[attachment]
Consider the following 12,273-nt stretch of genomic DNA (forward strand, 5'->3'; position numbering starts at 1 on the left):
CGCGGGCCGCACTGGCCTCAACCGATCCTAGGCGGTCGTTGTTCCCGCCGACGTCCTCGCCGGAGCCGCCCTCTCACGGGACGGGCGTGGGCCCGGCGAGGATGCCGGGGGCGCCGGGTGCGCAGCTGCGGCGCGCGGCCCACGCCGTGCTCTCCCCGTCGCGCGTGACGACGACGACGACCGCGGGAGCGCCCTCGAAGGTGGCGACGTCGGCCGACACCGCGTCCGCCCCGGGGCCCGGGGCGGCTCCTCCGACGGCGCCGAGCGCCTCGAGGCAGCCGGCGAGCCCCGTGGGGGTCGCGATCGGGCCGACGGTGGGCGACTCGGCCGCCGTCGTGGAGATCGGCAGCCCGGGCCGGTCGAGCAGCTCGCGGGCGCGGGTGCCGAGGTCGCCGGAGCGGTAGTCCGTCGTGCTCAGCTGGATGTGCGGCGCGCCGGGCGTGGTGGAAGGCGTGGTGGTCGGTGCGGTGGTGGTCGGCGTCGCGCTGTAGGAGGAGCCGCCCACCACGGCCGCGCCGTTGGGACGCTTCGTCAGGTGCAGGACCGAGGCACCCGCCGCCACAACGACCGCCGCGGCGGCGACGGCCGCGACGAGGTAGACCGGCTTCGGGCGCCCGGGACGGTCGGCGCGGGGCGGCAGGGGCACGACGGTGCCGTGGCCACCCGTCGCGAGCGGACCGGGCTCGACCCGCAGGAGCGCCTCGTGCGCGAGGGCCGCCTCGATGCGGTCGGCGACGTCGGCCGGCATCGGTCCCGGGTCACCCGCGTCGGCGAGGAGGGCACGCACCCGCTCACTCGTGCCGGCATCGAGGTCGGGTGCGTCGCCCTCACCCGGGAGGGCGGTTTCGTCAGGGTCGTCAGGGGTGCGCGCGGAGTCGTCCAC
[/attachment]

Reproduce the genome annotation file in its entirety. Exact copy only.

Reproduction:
Consider the following 12,273-nt stretch of genomic DNA (forward strand, 5'->3'; position numbering starts at 1 on the left):
CGCGGGCCGCACTGGCCTCAACCGATCCTAGGCGGTCGTTGTTCCCGCCGACGTCCTCGCCGGAGCCGCCCTCTCACGGGACGGGCGTGGGCCCGGCGAGGATGCCGGGGGCGCCGGGTGCGCAGCTGCGGCGCGCGGCCCACGCCGTGCTCTCCCCGTCGCGCGTGACGACGACGACGACCGCGGGAGCGCCCTCGAAGGTGGCGACGTCGGCCGACACCGCGTCCGCCCCGGGGCCCGGGGCGGCTCCTCCGACGGCGCCGAGCGCCTCGAGGCAGCCGGCGAGCCCCGTGGGGGTCGCGATCGGGCCGACGGTGGGCGACTCGGCCGCCGTCGTGGAGATCGGCAGCCCGGGCCGGTCGAGCAGCTCGCGGGCGCGGGTGCCGAGGTCGCCGGAGCGGTAGTCCGTCGTGCTCAGCTGGATGTGCGGCGCGCCGGGCGTGGTGGAAGGCGTGGTGGTCGGTGCGGTGGTGGTCGGCGTCGCGCTGTAGGAGGAGCCGCCCACCACGGCCGCGCCGTTGGGACGCTTCGTCAGGTGCAGGACCGAGGCACCCGCCGCCACAACGACCGCCGCGGCGGCGACGGCCGCGACGAGGTAGACCGGCTTCGGGCGCCCGGGACGGTCGGCGCGGGGCGGCAGGGGCACGACGGTGCCGTGGCCACCCGTCGCGAGCGGACCGGGCTCGACCCGCAGGAGCGCCTCGTGCGCGAGGGCCGCCTCGATGCGGTCGGCGACGTCGGCCGGCATCGGTCCCGGGTCACCCGCGTCGGCGAGGAGGGCACGCACCCGCTCACTCGTGCCGGCATCGAGGTCGGGTGCGTCGCCCTCACCCGGGAGGGCGGTTTCGTCAGGGTCGTCAGGGGTGCGCGCGGAGTCGTCCAC